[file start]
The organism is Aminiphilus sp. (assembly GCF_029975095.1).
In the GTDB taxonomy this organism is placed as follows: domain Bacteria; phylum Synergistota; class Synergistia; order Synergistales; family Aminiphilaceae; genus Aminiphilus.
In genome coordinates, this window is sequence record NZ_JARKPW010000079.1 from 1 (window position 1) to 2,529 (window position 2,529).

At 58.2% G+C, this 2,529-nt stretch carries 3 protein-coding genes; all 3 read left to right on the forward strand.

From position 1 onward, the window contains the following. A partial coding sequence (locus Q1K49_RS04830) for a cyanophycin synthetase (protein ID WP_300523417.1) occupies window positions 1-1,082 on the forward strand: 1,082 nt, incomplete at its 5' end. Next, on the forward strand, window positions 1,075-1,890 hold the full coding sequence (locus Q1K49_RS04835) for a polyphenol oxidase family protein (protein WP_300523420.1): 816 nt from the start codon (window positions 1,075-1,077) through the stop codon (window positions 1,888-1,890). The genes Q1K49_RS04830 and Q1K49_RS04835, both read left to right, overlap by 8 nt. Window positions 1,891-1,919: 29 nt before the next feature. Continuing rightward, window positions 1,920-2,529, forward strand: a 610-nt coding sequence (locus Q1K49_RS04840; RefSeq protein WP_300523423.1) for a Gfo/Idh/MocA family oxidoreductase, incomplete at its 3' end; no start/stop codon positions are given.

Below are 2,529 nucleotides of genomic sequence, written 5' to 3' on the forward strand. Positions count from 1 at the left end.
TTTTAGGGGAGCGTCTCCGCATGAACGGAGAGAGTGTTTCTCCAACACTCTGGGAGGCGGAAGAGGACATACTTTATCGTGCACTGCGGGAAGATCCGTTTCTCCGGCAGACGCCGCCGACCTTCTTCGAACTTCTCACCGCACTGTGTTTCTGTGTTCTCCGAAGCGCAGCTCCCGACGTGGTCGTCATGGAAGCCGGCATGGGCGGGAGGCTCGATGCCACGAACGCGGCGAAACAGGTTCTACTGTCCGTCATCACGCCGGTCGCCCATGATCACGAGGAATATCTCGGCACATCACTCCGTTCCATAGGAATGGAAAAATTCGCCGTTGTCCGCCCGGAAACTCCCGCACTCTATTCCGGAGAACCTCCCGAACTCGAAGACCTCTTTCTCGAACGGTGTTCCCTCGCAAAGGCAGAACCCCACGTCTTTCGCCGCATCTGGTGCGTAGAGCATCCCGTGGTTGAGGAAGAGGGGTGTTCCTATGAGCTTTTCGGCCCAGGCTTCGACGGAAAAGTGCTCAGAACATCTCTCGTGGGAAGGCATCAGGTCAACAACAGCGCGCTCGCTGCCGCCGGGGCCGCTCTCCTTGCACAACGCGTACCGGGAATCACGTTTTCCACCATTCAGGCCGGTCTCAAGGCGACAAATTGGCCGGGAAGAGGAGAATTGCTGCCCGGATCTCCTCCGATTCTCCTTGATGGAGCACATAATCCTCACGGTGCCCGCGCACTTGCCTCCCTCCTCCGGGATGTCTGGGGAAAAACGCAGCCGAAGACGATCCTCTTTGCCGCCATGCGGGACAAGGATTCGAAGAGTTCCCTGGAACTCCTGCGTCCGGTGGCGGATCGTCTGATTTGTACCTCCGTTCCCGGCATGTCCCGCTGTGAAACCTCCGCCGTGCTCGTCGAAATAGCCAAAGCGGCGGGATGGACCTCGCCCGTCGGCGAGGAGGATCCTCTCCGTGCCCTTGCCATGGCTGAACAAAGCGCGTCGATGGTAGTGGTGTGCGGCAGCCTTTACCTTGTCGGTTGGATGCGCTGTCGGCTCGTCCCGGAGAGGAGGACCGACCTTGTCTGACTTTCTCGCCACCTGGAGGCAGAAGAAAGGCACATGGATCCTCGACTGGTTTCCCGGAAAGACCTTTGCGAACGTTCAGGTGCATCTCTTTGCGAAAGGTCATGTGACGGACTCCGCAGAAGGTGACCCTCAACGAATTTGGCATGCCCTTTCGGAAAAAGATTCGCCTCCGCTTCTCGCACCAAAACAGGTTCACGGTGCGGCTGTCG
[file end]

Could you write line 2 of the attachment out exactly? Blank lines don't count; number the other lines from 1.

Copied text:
In the GTDB taxonomy this organism is placed as follows: domain Bacteria; phylum Synergistota; class Synergistia; order Synergistales; family Aminiphilaceae; genus Aminiphilus.